My biggest problem with Fiona, really, is that I don’t know her. She’s not a person to me. She’s very good at what she does as a spy, she relishes blowing things up the same way I would; but I don’t know who she is or what her life has been like, or even why she’s interested in resuming her relationship with this guy. She’s a sexual, feisty, competent satellite as opposed to the dim-witted, passive, virginal satellites of years past, but she is still ultimately just a satellite of our White Male Lead.

Comments

  1. sbg says

    Yes! I enjoy the show for the most part – the ONE aspect I want them to change is the Fiona/Michael thing. It does have potential (though, honestly, I don’t see chemistry between them) to be not too nauseating, but it really rankles that she’s supposed to be this tough woman…only I can’t help but feel much of that is negated by the fact she’s there to be the clingy girlfriend, too. I find it vaguely creepy that she keeps pressuring him – reverse the roles and I’d definitely use the word stalking.

    Also, she needs to eat more and put on some clothes.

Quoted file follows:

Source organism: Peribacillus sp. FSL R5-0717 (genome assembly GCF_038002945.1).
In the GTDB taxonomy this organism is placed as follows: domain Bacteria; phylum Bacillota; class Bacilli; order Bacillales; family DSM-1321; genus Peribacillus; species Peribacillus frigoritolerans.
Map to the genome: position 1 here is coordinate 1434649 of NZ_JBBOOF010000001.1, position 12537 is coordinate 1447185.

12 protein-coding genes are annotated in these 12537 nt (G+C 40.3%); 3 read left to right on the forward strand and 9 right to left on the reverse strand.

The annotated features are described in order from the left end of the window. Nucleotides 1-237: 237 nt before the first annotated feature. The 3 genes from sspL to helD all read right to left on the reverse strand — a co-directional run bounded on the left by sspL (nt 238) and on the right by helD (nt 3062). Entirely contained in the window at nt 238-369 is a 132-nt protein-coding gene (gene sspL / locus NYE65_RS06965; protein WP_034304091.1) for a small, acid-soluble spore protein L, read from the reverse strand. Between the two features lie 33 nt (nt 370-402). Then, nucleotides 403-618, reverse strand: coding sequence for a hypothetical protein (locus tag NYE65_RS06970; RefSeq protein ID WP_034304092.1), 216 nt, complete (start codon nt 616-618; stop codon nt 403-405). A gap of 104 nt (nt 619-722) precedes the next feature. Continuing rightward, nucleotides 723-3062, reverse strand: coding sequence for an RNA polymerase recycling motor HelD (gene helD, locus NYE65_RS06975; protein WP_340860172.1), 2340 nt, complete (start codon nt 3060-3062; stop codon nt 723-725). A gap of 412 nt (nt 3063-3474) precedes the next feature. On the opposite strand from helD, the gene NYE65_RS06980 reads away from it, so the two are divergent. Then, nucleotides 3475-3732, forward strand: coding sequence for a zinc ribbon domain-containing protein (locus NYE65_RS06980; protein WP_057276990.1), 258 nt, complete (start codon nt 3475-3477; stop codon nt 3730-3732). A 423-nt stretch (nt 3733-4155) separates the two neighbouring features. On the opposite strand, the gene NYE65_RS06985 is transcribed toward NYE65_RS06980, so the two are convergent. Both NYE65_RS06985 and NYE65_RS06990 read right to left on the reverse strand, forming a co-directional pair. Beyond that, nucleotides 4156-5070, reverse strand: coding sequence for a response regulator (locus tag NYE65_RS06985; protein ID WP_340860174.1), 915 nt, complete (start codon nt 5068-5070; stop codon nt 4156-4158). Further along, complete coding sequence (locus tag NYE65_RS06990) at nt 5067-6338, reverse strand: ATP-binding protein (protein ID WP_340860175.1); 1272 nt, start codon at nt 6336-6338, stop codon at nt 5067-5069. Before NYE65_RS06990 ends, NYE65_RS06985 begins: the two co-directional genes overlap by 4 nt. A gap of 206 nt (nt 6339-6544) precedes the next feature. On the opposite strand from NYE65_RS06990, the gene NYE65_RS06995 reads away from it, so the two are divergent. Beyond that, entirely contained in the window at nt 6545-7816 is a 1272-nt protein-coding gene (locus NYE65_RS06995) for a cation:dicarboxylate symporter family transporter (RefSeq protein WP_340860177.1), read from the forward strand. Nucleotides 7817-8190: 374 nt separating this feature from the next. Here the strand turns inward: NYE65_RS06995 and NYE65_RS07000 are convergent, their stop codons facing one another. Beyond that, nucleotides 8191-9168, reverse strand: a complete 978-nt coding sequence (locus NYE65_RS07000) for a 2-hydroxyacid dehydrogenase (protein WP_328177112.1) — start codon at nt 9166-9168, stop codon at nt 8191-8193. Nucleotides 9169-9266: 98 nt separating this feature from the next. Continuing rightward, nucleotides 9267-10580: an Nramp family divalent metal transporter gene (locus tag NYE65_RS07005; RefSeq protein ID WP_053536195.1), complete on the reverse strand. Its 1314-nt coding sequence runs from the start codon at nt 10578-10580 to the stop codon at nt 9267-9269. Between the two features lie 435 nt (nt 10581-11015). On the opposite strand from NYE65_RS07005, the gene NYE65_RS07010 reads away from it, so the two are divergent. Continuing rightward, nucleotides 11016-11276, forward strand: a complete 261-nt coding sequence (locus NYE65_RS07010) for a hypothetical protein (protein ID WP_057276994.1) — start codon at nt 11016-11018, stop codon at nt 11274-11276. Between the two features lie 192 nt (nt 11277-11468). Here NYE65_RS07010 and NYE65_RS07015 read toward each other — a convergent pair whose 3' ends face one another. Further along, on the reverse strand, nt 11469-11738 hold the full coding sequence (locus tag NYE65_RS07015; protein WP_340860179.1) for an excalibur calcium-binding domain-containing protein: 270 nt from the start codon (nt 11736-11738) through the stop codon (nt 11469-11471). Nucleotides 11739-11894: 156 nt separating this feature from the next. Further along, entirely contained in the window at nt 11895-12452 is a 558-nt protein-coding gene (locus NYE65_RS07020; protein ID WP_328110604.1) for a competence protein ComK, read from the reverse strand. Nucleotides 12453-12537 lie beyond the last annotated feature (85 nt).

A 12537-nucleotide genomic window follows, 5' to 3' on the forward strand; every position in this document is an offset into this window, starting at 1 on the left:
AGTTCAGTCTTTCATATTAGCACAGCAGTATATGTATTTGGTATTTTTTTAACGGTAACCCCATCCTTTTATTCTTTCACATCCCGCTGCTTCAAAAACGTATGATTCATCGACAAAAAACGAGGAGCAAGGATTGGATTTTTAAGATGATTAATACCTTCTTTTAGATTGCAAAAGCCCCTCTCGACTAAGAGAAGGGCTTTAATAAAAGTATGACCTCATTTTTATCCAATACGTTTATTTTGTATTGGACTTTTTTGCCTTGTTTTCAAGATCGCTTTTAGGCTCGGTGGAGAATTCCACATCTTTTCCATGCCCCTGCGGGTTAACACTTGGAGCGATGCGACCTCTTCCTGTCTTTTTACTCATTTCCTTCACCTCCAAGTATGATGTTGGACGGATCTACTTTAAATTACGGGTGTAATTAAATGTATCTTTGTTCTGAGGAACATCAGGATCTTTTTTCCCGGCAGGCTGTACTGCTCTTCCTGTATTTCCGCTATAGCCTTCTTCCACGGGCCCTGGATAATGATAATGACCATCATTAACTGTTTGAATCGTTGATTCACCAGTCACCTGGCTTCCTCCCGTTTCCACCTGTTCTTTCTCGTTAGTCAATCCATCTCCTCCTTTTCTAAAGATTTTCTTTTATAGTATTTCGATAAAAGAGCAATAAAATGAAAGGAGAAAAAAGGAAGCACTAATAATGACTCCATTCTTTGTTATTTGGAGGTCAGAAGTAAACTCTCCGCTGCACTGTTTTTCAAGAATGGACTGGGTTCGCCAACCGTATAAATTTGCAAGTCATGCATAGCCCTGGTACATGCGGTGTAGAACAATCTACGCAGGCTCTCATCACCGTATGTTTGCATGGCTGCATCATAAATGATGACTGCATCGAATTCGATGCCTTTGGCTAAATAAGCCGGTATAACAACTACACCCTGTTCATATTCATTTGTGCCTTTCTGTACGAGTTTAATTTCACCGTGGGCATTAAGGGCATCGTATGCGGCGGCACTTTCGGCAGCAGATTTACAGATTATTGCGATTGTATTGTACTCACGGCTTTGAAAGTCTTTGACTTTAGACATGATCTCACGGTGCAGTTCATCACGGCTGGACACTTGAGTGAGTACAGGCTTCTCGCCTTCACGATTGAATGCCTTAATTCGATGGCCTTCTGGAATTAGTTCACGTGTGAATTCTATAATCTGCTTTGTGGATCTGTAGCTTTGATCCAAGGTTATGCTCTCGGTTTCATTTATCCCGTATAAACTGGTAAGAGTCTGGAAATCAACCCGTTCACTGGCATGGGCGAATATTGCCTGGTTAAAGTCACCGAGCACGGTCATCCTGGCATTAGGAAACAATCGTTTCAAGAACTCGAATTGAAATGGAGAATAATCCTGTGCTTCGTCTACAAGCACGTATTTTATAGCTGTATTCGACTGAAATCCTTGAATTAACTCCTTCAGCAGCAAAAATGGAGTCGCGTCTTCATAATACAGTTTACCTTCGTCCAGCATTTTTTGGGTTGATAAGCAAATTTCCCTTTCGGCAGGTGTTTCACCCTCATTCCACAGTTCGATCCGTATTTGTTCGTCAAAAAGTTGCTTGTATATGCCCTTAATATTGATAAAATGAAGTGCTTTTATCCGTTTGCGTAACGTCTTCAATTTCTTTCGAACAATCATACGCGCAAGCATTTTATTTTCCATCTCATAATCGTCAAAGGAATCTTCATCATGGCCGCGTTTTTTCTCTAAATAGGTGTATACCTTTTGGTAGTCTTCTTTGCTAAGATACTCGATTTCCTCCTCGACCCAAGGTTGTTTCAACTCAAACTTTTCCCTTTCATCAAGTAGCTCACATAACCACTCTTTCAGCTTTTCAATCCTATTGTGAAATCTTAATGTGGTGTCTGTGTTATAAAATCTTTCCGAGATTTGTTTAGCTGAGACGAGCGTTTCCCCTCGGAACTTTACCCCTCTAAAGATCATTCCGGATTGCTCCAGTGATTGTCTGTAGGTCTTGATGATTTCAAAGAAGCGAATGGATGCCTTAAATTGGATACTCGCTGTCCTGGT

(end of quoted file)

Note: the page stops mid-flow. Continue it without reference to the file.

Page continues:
2. says

    You managed to articulate some of the things that have been bothering me a bit about Fiona. I like Michael, I really like the show… but I only kind of like Fiona. She seems like she could be a great character, but she revolves so completely around Michael that she doesn’t have a life of her own. In the last episode, I was actually suprised for a second when there were scenes that took place in her apartment. I had to remind myself “Why, yes, Fiona would continue to exist when Michael is not around and so would need a place to sleep when she’s not in his bed.”

  3. S. A. Bonasi says

    I actually love Fiona. And I definitely have a different take on her.

    She’s sexy, but I’ve always felt like she owns it — she dresses/acts the way she does because it amuses her. (What does bother me, though, is the tits-&-asses shots the show often uses.)

    I also saw her IRA past as just being an explanation for where she learned all the shit she knows, since it’s not typical civilian fair. (Similarly, Sam’s a semi-retired spy, which is the explanation for how he knows people.) Although, I wonder if this might be a regional/age thing. I’m in the South Eastern part of the United States, and I haven’t really seen a persistant presentation here of Irish people/culture being barbaric/deviant.